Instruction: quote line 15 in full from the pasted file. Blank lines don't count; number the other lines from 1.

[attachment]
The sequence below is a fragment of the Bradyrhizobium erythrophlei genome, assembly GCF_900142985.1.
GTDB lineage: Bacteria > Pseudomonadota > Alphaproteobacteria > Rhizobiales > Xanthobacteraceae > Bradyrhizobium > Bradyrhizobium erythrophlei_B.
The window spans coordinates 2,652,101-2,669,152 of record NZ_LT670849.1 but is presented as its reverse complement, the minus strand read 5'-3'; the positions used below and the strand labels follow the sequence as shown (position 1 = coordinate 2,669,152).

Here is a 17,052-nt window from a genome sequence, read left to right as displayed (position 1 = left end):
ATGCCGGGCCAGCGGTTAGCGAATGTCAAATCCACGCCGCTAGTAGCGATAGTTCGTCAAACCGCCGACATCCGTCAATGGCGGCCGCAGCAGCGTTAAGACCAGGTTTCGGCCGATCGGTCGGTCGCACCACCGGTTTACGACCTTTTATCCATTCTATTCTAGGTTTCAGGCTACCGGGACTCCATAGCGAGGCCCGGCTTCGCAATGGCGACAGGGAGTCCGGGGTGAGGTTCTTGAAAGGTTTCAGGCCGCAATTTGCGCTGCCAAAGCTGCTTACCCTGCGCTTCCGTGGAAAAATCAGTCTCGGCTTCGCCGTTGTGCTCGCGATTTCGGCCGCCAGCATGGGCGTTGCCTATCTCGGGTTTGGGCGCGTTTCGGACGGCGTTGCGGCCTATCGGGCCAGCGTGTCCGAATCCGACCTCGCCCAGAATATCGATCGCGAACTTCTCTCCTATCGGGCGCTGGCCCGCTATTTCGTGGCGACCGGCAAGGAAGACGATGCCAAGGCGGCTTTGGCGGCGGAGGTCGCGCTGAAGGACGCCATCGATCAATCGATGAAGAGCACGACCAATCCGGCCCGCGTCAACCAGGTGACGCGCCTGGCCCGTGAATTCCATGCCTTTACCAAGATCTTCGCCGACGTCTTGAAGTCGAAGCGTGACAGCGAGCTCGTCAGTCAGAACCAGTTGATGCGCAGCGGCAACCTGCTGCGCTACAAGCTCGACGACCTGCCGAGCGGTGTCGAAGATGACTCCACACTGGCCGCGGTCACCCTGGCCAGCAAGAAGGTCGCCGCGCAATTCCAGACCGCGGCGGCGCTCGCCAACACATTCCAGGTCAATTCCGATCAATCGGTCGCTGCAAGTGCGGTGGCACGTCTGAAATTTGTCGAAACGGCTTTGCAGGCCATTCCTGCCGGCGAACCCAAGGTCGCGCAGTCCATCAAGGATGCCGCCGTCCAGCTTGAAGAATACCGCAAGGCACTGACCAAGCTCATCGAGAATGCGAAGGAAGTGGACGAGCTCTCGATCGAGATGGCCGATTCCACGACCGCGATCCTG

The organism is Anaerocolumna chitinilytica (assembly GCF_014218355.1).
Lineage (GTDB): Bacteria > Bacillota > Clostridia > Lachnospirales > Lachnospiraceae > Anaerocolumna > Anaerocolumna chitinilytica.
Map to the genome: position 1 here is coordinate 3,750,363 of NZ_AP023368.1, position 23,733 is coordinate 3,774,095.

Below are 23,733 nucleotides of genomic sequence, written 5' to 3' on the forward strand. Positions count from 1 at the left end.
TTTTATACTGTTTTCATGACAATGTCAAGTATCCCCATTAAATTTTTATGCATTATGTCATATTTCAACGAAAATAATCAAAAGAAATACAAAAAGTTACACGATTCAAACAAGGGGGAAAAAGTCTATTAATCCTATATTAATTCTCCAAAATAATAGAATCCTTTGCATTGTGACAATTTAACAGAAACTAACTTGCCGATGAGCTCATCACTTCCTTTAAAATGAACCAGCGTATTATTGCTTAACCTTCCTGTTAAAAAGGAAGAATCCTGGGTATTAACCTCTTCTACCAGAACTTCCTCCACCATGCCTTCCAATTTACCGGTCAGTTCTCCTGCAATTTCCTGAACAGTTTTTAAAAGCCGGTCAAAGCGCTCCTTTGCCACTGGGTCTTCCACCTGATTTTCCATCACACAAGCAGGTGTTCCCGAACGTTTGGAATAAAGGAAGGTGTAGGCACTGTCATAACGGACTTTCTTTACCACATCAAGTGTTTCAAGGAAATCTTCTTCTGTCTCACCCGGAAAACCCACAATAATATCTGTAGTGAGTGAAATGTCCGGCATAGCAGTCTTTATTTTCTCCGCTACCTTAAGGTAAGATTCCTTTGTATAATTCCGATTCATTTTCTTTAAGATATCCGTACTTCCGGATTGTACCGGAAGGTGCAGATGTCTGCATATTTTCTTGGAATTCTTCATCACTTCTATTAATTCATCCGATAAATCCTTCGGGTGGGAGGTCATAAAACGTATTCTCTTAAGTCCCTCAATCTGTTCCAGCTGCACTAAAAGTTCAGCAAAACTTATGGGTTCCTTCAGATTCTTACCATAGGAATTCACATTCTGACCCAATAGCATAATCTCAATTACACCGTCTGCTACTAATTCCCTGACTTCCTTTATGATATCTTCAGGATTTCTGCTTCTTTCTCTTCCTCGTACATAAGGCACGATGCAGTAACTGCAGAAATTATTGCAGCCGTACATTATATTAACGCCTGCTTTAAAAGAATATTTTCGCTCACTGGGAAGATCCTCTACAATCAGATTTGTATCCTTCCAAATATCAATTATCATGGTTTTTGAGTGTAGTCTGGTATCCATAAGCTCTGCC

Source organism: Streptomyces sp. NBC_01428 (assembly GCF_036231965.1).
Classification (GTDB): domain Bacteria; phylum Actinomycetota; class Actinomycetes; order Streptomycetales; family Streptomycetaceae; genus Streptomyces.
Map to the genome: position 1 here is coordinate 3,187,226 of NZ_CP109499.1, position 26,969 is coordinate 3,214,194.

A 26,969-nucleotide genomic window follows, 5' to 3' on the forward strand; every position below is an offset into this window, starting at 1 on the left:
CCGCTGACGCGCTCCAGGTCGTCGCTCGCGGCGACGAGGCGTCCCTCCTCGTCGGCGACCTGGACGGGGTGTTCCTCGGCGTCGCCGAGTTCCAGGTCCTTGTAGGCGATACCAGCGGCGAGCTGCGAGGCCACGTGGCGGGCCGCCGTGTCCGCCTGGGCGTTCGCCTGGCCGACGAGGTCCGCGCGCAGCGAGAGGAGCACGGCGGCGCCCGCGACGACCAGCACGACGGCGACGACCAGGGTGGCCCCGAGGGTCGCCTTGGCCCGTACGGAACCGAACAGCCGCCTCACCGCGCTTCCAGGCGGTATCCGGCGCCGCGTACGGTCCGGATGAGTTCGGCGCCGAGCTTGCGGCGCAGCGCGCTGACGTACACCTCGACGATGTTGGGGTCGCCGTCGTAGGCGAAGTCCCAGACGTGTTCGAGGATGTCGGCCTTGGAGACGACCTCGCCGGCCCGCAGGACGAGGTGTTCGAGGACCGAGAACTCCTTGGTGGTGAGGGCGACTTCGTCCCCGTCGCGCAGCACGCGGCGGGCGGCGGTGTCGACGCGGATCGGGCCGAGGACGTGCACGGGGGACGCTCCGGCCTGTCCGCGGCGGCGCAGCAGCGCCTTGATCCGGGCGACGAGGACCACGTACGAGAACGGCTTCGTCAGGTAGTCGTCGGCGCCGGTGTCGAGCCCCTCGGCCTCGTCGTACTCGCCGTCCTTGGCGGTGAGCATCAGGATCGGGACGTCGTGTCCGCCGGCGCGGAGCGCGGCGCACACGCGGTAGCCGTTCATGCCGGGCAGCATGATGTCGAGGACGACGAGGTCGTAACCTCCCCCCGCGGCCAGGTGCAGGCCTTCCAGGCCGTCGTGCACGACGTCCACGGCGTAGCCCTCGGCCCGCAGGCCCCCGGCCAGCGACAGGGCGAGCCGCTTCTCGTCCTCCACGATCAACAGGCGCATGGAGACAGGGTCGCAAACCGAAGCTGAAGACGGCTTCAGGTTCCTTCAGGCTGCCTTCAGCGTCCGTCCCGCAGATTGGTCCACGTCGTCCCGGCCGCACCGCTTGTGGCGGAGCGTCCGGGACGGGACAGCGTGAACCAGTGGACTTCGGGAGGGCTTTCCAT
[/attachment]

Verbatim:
CCGCTGACGCGCTCCAGGTCGTCGCTCGCGGCGACGAGGCGTCCCTCCTCGTCGGCGACCTGGACGGGGTGTTCCTCGGCGTCGCCGAGTTCCAGGTCCTTGTAGGCGATACCAGCGGCGAGCTGCGAGGCCACGTGGCGGGCCGCCGTGTCCGCCTGGGCGTTCGCCTGGCCGACGAGGTCCGCGCGCAGCGAGAGGAGCACGGCGGCGCCCGCGACGACCAGCACGACGGCGACGACCAGGGTGGCCCCGAGGGTCGCCTTGGCCCGTACGGAACCGAACAGCCGCCTCACCGCGCTTCCAGGCGGTATCCGGCGCCGCGTACGGTCCGGATGAGTTCGGCGCCGAGCTTGCGGCGCAGCGCGCTGACGTACACCTCGACGATGTTGGGGTCGCCGTCGTAGGCGAAGTCCCAGACGTGTTCGAGGATGTCGGCCTTGGAGACGACCTCGCCGGCCCGCAGGACGAGGTGTTCGAGGACCGAGAACTCCTTGGTGGTGAGGGCGACTTCGTCCCCGTCGCGCAGCACGCGGCGGGCGGCGGTGTCGACGCGGATCGGGCCGAGGACGTGCACGGGGGACGCTCCGGCCTGTCCGCGGCGGCGCAGCAGCGCCTTGATCCGGGCGACGAGGACCACGTACGAGAACGGCTTCGTCAGGTAGTCGTCGGCGCCGGTGTCGAGCCCCTCGGCCTCGTCGTACTCGCCGTCCTTGGCGGTGAGCATCAGGATCGGGACGTCGTGTCCGCCGGCGCGGAGCGCGGCGCACACGCGGTAGCCGTTCATGCCGGGCAGCATGATGTCGAGGACGACGAGGTCGTAACCTCCCCCCGCGGCCAGGTGCAGGCCTTCCAGGCCGTCGTGCACGACGTCCACGGCGTAGCCCTCGGCCCGCAGGCCCCCGGCCAGCGACAGGGCGAGCCGCTTCTCGTCCTCCACGATCAACAGGCGCATGGAGACAGGGTCGCAAACCGAAGCTGAAGACGGCTTCAGGTTCCTTCAGGCTGCCTTCAGCGTCCGTCCCGCAGATTGGTCCACGTCGTCCCGGCCGCACCGCTTGTGGCGGAGCGTCCGGGACGGGACAGCGTGAACCAGTGGACTTCGGGAGGGCTTTCCAT